Proposed marijuana law would outline patient access, regulate store-bought cannabidiol oil

Utah legislators will consider various marijuana-related policy bills during its 2018 general session. Foreground photo shows the Utah Capitol in Salt Lake City, Utah, undated | Image composite, St. George News

ST. GEORGE – While an initiative to put the question of medical marijuana legalization on the 2018 ballot moves forward, Utah lawmakers are also working on marijuana policy bills for the upcoming legislative session.

Among the legislators proposing marijuana-related bills is Sen. Evan Vickers, R-Cedar City.

While visiting St. George Wednesday for a presentation regarding the impacts of marijuana use and the ballot initiative, Vickers spoke to St. George News about his bill, which has two parts. One part involves regulating hemp-derived cannabidiol, or CBD oil, currently being sold on store shelves, while the other part addresses how patients can access medical marijuana.

Sen. Evan Vickers, R-Cedar City, speaks at an event at the Southwest Behavioral Center concerning the impacts of marijuana use and the 2018 medical marijuana ballot. Vickers does not support the initiative for various reasons, St. George, Utah, Jan. 17, 2018 | Photo by Mori Kessler, St. George News

Testing store-bought CBD

CBD is a chemical derived from the marijuana plant, and unlike THC it does not contain a psychoactive component. THC is the part that produces a “high,” or measure of impairment in users, while CBD is touted for its plethora of medical benefits, such as helping to reduce seizures in people with epilepsy.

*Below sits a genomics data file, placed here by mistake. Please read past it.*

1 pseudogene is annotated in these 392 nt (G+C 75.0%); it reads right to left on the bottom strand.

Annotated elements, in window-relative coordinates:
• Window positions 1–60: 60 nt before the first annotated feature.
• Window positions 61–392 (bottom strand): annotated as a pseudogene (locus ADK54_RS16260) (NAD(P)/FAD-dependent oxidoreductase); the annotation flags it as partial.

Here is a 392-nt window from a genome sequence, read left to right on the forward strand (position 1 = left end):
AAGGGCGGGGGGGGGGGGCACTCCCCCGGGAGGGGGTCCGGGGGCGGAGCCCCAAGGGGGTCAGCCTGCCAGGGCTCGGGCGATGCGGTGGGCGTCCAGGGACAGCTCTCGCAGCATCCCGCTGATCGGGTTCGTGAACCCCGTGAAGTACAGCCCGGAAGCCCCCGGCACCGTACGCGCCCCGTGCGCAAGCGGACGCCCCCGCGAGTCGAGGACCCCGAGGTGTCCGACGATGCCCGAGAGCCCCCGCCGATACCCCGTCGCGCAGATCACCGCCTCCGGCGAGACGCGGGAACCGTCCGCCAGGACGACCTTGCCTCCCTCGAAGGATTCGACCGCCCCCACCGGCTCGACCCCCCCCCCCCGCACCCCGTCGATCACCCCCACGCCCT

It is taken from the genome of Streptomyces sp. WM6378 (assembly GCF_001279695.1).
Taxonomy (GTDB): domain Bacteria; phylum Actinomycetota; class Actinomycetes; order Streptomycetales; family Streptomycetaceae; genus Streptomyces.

CBD-based oils were legalized in Utah through 2014 legislation allowing use for children and adults with epilepsy.

Vickers said he was surprised when he started seeing CDB oil being sold in drug stores, supermarkets, smoke shops and other businesses.

“I called the DEA (Drug Enforcement Administration) and asked, ‘Is this legal?’” Vickers said. “They said, ‘Technically no, it’s still a class (or schedule) I narcotic, but quite frankly we’re focused on THC, not CBD.'”

A problem that arose in Utah last year with store-bought CBD involved people falling ill after taking it due to substances labeled CBD actually being something else.

The instances Vickers referred to were confirmed by Barbara Crouch, executive director of the Utah Poison Control Center.

We have been involved in a series of cases where people fell ill after taking what they thought was CBD,” Crouch said, adding that the effects they experienced were “not at all consistent with CBD.”

Instead of CBD oil, the samples the center tested were found to contain a synthetic-THC, more popularly known as “spice.” In addition to physical symptoms, Crouch said, the spice compound also triggered hallucinations for some.

These incidents primarily occurred in northern Utah between November and December, she said.